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Confessing Communities
Confessing Communities

“Why is it that it is often easier for us to confess our sins to God than to a [sibling]? God is holy... But a [sibling]…knows from... experience.... Who can give us the certainty that, in the confession and the forgiveness of our sins, we are not dealing with ourselves but with the living God?.... Our [sibling] breaks the circle of self-deception. A human who confesses... in the presence of a [sibling]...experiences the presence of God in the reality of the other person.”
—Dietrich Bonhoeffer

"Uh, where’s the booth?”

Having been raised by a Christian-on-the-periphery, New Age mom and a Buddhist-leaning dad, I was a little perplexed at my first confession. I was eight years old, attending a Catholic school. That’s a whole different story, but let’s stay with the confessional “booth” for now.

It was a room, sunlight pouring in through a window with two softly-padded chairs. I sat down beginning with the words we memorized. Funny, the things that stick.

“Forgive me Father—“

The priest smiled and interrupted me. “What have you done that you wish you hadn’t done?" This wasn’t in the script!

“Uh.” We sat together in silence for a while. Then, it began like a few drops when you're not certain it will rain but suddenly the clouds open.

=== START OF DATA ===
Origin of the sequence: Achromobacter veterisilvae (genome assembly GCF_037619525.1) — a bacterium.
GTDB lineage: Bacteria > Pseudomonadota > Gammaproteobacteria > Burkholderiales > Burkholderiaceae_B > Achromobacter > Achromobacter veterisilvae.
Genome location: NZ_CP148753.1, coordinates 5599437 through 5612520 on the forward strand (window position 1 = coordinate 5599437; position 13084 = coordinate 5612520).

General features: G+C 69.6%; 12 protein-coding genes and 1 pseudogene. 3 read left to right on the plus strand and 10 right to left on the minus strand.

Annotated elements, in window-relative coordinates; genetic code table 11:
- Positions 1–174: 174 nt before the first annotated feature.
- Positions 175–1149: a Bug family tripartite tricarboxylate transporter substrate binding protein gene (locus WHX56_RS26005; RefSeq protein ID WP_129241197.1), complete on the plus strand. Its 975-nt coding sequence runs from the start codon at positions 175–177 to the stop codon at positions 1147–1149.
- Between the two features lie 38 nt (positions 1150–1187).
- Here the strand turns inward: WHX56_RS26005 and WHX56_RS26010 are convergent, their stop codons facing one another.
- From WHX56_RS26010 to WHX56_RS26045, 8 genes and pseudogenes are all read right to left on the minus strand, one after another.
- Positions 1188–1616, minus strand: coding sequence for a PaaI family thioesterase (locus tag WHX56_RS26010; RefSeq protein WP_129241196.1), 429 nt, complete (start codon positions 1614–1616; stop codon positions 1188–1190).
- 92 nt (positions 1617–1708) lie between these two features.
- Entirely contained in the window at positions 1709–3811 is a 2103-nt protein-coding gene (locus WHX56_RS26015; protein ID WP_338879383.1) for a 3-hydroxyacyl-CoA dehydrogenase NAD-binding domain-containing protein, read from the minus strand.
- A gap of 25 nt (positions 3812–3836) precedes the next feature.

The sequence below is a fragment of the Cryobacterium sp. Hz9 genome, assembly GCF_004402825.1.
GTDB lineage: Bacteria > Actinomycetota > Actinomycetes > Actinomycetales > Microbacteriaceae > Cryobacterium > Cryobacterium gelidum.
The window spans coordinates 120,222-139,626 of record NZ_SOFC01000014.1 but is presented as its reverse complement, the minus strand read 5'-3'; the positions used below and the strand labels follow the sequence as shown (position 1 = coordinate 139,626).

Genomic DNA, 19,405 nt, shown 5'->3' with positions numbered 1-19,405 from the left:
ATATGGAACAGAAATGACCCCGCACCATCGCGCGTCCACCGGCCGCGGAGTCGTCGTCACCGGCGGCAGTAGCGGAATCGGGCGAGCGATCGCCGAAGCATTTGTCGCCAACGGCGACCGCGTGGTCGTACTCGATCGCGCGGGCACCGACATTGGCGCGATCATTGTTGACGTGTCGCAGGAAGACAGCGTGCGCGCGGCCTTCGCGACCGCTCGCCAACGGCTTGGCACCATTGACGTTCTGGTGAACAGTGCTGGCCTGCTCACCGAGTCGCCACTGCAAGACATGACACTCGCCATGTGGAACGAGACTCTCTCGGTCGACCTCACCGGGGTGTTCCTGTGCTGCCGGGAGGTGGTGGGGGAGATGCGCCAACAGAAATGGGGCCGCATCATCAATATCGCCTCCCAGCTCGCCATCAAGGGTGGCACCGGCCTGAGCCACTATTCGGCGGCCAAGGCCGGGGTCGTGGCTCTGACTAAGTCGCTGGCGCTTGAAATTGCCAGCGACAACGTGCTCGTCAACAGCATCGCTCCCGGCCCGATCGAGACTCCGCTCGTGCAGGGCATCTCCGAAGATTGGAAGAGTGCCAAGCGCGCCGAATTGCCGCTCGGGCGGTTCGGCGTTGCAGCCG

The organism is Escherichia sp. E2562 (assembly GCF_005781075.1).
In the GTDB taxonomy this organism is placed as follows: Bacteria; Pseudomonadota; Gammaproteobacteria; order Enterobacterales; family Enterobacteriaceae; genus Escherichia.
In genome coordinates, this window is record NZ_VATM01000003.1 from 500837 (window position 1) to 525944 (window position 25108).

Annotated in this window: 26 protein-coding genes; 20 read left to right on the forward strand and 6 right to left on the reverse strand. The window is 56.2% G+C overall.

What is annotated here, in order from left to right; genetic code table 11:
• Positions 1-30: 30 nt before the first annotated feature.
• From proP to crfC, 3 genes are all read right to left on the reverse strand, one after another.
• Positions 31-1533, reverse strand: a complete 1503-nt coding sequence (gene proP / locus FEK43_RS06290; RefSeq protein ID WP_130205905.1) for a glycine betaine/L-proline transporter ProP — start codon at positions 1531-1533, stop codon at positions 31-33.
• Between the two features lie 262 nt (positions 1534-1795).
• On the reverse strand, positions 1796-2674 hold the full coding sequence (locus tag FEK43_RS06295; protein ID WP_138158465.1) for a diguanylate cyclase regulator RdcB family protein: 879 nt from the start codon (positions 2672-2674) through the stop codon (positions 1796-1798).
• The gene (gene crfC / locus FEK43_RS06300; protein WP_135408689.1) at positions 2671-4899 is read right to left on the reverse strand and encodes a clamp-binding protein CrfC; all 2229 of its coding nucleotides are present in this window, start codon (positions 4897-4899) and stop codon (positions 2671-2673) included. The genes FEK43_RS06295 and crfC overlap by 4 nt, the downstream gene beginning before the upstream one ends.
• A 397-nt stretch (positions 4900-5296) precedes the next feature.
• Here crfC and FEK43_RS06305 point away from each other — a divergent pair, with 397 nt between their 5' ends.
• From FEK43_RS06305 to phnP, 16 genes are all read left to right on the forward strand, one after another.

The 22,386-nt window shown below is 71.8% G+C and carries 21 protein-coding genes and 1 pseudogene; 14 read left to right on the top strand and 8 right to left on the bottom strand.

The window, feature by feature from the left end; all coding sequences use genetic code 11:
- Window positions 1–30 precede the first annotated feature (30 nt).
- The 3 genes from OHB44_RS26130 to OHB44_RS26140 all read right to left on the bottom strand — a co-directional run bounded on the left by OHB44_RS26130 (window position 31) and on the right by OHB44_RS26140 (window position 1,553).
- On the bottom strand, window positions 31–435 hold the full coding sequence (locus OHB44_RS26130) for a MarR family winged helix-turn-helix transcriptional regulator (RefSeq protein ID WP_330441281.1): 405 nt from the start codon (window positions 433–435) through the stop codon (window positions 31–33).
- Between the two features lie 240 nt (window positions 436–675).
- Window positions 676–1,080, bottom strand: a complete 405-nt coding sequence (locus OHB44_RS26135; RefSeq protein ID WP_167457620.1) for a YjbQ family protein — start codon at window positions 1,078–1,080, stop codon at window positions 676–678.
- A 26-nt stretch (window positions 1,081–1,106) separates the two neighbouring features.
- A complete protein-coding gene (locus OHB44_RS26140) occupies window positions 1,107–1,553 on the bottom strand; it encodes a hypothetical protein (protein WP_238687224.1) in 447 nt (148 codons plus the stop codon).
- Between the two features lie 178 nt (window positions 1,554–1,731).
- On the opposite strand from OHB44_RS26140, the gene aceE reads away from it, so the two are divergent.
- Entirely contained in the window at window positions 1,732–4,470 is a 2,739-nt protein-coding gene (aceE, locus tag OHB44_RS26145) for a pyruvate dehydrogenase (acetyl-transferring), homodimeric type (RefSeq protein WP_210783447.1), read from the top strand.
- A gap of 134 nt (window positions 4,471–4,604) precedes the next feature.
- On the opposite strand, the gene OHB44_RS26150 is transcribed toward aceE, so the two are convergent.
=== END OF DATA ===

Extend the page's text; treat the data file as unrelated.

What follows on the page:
I shared mistakes, some intentional, some unintentional. I nervously waited for the penance. How many Hail Marys?

Instead, he asked in a kind tone: “What could you do to make it better?”

I’ve learned since that this is not everyone’s experience of confession, but it's why I became an early advocate for confession. You see, I also grew up with a Granny who reviewed her day every evening. If she found she caused pain, she would call the person to apologize. Even as a young child, I got a few phone calls.

The Confessing Church was a movement begun among German Protestants during the Nazi regime. After the government attempted to unite all German Christian churches into one pro-Nazi church, the Confessing Church resisted the takeover. Among their founders was Dietrich Bonhoeffer. The confessing church was not entirely successful, in part because many of its members were not all in.

I long for progressive religious communities that are confessing communities—places where we admit our wrongdoings, are held accountable, and called back into covenant.

More and more, I dream about a community where a liberating love insists on justice and power redistribution — on right relationship; a community where truth flows freely amongst her people.

I know it is possible. I once lived in its grace and challenge. I believe it can be, but we are going to have to be all in.

Prayer: Beloved, may I know the beauty that can be the full confession unfiltered, one that shatters the shame where I share my sin openly with all siblings. Grant a love that heals to those I harm; free my heart of hatred denial. Call my being to openness, covenant and accountability. Help me to be a faithful member of the confessing congregation. Amen.

About the Author

  • Robin Tanner is a Unitarian Universalist minister, poet, and activist who serves as the Minister of Worship and Outreach at Beacon Unitarian Universalist Congregation in Summit, New Jersey.

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